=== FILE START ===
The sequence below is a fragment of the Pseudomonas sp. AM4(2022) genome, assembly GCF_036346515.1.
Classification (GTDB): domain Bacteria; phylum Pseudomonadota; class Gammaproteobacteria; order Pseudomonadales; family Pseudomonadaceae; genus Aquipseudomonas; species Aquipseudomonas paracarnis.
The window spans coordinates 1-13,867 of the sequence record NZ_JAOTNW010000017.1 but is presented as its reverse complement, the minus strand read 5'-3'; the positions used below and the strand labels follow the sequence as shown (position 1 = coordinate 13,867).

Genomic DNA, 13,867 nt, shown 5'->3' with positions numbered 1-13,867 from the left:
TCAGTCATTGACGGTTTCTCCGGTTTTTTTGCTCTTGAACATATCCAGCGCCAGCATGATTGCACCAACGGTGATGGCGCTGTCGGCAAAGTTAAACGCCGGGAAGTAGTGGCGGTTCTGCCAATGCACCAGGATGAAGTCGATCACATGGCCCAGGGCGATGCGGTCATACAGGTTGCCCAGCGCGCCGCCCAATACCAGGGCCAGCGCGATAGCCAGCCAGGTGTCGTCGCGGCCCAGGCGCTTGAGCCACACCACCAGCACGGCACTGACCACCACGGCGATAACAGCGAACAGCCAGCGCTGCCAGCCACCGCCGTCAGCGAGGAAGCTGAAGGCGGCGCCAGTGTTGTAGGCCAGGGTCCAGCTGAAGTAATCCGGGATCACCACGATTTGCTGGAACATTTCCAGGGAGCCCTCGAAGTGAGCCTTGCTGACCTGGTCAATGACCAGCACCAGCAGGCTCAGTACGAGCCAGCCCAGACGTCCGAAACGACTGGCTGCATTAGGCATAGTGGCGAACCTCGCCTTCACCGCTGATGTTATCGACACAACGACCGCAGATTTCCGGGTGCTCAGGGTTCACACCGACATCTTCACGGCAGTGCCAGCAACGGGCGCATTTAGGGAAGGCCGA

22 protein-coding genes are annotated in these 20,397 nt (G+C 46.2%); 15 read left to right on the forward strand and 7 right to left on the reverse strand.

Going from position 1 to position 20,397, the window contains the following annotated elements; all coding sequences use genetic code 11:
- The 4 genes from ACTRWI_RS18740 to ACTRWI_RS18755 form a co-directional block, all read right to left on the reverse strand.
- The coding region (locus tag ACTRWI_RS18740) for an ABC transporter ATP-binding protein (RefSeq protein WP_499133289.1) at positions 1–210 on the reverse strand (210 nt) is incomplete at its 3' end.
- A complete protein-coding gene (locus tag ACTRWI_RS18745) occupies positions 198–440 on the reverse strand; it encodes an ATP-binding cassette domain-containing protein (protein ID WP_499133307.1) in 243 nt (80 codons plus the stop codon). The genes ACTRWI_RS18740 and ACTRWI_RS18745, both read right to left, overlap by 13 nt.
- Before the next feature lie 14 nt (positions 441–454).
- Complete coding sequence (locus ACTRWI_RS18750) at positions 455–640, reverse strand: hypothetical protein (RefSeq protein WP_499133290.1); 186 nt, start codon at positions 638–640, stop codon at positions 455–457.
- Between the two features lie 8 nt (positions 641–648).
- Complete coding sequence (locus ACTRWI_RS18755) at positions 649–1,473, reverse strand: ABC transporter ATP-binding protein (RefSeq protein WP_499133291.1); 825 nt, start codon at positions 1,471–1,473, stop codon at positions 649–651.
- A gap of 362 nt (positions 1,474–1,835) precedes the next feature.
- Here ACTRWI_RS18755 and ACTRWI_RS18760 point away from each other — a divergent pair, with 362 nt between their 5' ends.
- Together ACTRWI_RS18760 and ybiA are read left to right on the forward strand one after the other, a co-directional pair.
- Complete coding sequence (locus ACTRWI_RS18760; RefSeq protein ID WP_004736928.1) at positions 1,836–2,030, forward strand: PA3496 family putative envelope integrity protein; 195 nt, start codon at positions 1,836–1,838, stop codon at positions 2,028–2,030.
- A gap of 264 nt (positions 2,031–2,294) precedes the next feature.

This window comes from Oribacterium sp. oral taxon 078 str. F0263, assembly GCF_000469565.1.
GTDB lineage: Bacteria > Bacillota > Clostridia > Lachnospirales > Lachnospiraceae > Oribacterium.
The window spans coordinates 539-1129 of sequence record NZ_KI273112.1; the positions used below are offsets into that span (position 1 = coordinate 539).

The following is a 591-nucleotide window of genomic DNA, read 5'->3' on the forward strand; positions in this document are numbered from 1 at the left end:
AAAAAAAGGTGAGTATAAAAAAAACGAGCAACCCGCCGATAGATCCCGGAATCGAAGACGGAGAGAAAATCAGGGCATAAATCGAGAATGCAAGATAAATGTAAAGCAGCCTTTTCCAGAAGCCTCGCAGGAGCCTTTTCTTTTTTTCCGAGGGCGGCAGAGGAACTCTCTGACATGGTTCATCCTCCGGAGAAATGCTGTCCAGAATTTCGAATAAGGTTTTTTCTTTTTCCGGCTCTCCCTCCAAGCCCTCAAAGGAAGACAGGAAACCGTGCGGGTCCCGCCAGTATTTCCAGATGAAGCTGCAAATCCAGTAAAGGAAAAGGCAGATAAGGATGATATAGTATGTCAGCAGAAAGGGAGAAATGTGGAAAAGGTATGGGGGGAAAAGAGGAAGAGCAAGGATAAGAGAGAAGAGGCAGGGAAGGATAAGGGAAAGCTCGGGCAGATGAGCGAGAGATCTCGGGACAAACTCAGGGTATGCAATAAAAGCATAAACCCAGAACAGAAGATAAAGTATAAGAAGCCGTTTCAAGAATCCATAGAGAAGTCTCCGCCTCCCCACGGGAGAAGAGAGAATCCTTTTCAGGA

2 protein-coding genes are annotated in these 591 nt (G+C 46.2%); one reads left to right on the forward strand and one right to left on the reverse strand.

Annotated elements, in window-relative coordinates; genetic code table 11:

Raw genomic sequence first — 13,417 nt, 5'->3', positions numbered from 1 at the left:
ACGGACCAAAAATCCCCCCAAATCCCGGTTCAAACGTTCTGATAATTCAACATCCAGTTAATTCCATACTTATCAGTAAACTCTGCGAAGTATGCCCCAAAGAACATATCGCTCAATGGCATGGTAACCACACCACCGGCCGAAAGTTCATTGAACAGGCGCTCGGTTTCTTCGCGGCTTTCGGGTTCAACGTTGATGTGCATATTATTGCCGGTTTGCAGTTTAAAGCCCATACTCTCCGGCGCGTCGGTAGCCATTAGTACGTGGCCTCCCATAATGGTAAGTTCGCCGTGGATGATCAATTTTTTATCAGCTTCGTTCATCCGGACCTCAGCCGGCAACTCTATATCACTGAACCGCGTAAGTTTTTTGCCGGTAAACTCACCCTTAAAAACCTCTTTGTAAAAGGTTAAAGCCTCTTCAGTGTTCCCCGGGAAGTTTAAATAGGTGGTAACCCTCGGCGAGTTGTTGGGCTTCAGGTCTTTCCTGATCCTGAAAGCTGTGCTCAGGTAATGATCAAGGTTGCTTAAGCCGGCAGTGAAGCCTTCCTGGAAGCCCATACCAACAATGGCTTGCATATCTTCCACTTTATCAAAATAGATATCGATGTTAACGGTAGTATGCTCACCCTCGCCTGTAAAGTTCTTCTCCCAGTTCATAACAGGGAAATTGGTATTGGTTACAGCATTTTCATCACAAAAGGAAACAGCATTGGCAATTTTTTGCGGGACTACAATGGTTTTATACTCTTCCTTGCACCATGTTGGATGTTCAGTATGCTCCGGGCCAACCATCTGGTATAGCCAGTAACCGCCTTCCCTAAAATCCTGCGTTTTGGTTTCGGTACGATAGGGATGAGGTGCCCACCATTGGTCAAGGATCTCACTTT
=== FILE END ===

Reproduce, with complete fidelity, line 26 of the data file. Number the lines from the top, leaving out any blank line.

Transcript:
Annotated elements, in window-relative coordinates; genetic code table 11: